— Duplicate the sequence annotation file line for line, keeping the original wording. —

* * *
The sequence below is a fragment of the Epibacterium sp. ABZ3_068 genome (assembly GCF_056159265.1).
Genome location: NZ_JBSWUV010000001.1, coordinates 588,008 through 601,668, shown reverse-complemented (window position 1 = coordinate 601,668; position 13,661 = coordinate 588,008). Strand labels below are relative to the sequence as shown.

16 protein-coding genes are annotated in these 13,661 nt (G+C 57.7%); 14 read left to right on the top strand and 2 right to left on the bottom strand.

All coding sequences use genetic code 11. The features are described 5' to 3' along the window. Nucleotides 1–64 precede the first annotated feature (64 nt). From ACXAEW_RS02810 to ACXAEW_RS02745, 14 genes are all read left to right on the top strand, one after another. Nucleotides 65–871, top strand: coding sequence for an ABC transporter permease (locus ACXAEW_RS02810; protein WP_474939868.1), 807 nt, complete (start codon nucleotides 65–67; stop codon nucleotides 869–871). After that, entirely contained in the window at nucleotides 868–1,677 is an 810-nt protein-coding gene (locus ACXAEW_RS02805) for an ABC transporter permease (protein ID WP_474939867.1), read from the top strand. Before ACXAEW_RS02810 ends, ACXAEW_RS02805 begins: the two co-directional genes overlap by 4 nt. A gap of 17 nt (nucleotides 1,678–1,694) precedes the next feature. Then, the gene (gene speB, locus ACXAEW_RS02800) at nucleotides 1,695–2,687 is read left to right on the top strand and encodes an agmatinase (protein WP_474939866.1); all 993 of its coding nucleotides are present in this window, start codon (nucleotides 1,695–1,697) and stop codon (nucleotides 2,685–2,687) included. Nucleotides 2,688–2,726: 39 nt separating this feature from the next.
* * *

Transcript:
The sequence below is a fragment of the Epibacterium sp. ABZ3_068 genome (assembly GCF_056159265.1).
Genome location: NZ_JBSWUV010000001.1, coordinates 588,008 through 601,668, shown reverse-complemented (window position 1 = coordinate 601,668; position 13,661 = coordinate 588,008). Strand labels below are relative to the sequence as shown.

16 protein-coding genes are annotated in these 13,661 nt (G+C 57.7%); 14 read left to right on the top strand and 2 right to left on the bottom strand.

All coding sequences use genetic code 11. The features are described 5' to 3' along the window. Nucleotides 1–64 precede the first annotated feature (64 nt). From ACXAEW_RS02810 to ACXAEW_RS02745, 14 genes are all read left to right on the top strand, one after another. Nucleotides 65–871, top strand: coding sequence for an ABC transporter permease (locus ACXAEW_RS02810; protein WP_474939868.1), 807 nt, complete (start codon nucleotides 65–67; stop codon nucleotides 869–871). After that, entirely contained in the window at nucleotides 868–1,677 is an 810-nt protein-coding gene (locus ACXAEW_RS02805) for an ABC transporter permease (protein ID WP_474939867.1), read from the top strand. Before ACXAEW_RS02810 ends, ACXAEW_RS02805 begins: the two co-directional genes overlap by 4 nt. A gap of 17 nt (nucleotides 1,678–1,694) precedes the next feature. Then, the gene (gene speB, locus ACXAEW_RS02800) at nucleotides 1,695–2,687 is read left to right on the top strand and encodes an agmatinase (protein WP_474939866.1); all 993 of its coding nucleotides are present in this window, start codon (nucleotides 1,695–1,697) and stop codon (nucleotides 2,685–2,687) included. Nucleotides 2,688–2,726: 39 nt separating this feature from the next.